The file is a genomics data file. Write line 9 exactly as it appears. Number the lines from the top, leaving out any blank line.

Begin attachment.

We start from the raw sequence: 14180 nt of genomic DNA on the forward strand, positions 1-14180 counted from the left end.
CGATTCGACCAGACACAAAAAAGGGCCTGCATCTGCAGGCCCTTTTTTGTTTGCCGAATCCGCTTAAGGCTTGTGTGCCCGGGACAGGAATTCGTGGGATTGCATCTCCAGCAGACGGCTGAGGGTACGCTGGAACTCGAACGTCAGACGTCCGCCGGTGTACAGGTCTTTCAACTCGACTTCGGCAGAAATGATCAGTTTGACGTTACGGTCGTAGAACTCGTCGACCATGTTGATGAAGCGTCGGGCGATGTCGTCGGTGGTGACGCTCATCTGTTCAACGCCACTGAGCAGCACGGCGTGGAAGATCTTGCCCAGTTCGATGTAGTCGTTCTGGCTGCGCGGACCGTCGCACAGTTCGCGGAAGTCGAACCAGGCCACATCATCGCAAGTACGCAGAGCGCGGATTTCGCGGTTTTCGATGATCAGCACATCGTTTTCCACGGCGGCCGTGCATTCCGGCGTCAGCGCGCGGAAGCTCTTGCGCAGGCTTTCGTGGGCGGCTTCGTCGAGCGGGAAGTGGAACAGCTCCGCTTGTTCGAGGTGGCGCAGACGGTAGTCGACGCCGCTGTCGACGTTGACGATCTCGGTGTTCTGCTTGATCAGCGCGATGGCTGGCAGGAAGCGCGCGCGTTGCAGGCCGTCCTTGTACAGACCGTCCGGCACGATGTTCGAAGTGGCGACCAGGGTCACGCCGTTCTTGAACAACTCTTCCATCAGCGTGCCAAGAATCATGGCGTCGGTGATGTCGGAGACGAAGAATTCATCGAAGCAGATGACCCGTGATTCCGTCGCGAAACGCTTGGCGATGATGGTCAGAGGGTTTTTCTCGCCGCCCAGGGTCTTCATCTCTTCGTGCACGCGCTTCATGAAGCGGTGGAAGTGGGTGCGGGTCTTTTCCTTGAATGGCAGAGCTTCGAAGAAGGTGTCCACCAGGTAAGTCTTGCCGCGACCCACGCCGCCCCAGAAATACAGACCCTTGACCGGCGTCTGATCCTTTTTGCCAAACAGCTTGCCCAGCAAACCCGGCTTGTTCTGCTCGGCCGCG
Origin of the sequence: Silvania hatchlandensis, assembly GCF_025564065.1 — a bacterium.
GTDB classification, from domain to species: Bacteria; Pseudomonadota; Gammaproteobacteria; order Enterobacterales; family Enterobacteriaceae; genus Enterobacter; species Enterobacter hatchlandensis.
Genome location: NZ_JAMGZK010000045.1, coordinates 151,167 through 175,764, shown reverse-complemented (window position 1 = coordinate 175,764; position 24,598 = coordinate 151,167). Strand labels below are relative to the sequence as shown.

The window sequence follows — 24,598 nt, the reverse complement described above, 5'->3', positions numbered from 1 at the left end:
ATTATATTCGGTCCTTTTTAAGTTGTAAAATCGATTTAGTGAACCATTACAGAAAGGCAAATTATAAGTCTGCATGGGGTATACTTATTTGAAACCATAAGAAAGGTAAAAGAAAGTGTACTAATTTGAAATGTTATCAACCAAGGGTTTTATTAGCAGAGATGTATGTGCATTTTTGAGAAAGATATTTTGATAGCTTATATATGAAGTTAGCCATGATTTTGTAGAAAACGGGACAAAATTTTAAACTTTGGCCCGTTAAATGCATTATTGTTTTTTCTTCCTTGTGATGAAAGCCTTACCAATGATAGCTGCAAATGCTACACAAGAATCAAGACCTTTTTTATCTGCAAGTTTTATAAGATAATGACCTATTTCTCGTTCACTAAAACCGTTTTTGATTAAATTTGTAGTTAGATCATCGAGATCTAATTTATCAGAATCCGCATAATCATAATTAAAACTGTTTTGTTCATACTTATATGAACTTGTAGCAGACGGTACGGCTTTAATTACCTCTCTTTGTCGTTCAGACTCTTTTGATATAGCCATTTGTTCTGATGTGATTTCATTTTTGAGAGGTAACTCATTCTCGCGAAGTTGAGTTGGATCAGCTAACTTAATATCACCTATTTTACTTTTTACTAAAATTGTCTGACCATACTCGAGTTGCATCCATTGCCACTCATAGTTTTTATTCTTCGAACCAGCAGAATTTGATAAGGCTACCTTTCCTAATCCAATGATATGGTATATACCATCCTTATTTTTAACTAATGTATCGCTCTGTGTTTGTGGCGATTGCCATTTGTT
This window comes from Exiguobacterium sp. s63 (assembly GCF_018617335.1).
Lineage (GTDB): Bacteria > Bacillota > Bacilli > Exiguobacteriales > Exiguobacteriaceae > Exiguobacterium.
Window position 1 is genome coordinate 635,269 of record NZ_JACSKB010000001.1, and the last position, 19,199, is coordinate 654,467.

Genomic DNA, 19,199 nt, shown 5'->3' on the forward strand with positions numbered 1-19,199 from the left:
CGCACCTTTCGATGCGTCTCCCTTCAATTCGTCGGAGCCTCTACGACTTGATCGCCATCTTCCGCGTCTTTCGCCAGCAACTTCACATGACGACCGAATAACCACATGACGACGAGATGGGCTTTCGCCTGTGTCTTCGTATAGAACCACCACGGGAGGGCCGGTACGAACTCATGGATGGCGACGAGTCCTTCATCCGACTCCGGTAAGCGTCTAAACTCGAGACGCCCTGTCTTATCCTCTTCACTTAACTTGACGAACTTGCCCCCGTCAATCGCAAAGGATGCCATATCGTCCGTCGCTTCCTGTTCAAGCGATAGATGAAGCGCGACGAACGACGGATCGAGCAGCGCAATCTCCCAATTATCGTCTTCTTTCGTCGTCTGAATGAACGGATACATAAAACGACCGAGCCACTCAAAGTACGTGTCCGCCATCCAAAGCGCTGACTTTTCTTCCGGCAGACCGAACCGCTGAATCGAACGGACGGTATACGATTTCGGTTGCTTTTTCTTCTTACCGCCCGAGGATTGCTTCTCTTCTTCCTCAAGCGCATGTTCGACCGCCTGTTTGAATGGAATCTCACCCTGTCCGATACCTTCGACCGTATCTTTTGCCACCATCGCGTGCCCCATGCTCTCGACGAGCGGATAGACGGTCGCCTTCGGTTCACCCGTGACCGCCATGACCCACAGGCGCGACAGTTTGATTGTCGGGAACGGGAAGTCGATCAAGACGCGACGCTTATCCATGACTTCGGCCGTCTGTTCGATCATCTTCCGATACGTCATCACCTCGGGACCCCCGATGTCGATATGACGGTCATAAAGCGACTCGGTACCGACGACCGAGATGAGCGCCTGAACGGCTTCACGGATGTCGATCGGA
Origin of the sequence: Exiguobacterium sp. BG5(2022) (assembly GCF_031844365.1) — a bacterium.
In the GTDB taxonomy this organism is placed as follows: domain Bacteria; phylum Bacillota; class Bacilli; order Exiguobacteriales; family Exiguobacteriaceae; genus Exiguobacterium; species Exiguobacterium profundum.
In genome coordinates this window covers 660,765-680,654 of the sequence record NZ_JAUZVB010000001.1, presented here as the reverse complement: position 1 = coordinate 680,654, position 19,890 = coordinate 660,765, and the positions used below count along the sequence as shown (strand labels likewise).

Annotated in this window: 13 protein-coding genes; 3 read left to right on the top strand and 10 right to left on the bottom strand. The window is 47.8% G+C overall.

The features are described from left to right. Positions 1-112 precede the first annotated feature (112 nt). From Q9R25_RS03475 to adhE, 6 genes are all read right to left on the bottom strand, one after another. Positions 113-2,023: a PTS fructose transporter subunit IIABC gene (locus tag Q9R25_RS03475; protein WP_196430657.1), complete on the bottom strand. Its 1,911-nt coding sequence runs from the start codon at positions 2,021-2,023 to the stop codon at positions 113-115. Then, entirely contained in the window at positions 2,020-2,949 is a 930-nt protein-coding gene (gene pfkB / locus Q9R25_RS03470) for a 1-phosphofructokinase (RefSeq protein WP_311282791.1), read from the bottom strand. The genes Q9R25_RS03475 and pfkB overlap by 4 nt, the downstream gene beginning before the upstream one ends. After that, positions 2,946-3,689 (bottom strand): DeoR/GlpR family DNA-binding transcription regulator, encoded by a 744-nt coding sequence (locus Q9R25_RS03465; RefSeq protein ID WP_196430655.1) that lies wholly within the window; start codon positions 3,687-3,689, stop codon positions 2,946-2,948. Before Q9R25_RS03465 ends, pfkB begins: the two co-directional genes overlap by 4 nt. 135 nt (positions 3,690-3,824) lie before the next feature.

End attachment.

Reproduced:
Lineage (GTDB): Bacteria > Bacillota > Bacilli > Exiguobacteriales > Exiguobacteriaceae > Exiguobacterium.